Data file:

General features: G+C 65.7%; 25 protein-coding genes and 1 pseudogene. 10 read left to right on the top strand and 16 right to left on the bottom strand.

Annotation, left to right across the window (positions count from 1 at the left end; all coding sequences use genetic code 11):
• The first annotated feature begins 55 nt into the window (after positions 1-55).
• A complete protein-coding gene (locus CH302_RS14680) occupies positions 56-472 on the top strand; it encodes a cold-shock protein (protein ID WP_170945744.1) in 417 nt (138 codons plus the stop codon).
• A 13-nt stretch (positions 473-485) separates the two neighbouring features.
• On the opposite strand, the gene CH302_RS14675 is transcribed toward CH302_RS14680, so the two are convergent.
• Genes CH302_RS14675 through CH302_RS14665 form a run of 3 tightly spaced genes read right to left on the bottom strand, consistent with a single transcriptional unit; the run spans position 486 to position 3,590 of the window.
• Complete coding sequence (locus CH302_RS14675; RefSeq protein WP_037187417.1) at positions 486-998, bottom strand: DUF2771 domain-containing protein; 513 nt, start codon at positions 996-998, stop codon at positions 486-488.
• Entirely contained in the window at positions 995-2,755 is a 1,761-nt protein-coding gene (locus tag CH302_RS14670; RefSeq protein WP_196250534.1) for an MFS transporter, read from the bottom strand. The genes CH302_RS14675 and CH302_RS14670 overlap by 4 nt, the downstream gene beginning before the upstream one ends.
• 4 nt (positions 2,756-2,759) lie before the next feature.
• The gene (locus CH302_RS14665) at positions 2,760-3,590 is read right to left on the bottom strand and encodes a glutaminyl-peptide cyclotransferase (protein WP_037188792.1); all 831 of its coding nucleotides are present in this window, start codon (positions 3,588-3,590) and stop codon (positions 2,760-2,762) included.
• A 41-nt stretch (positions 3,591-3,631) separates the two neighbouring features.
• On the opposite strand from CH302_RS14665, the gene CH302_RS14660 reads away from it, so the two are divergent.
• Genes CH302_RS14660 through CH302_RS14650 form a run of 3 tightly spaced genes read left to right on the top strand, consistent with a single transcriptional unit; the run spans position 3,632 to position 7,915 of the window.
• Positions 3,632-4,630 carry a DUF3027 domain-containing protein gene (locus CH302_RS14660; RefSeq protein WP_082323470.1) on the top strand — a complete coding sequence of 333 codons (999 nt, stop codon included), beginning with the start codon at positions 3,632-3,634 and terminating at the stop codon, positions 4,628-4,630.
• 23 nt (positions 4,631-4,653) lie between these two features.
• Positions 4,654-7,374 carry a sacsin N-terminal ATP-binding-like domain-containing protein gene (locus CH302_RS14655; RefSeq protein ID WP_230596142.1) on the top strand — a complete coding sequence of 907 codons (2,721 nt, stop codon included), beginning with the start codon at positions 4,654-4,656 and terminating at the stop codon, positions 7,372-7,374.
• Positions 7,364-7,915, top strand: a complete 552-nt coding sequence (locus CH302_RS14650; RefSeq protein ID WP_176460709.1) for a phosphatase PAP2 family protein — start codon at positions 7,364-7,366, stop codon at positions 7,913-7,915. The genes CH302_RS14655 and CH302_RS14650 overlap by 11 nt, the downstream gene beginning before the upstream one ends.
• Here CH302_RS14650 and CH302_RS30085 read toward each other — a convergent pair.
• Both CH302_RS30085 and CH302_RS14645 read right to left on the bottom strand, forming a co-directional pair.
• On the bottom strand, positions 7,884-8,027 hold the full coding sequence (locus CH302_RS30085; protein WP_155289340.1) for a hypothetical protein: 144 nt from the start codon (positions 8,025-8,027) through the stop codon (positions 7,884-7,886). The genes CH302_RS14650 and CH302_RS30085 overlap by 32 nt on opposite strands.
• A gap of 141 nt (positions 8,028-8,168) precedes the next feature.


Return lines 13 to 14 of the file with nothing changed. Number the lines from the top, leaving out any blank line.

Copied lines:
• On the opposite strand from CH302_RS14665, the gene CH302_RS14660 reads away from it, so the two are divergent.
• Genes CH302_RS14660 through CH302_RS14650 form a run of 3 tightly spaced genes read left to right on the top strand, consistent with a single transcriptional unit; the run spans position 3,632 to position 7,915 of the window.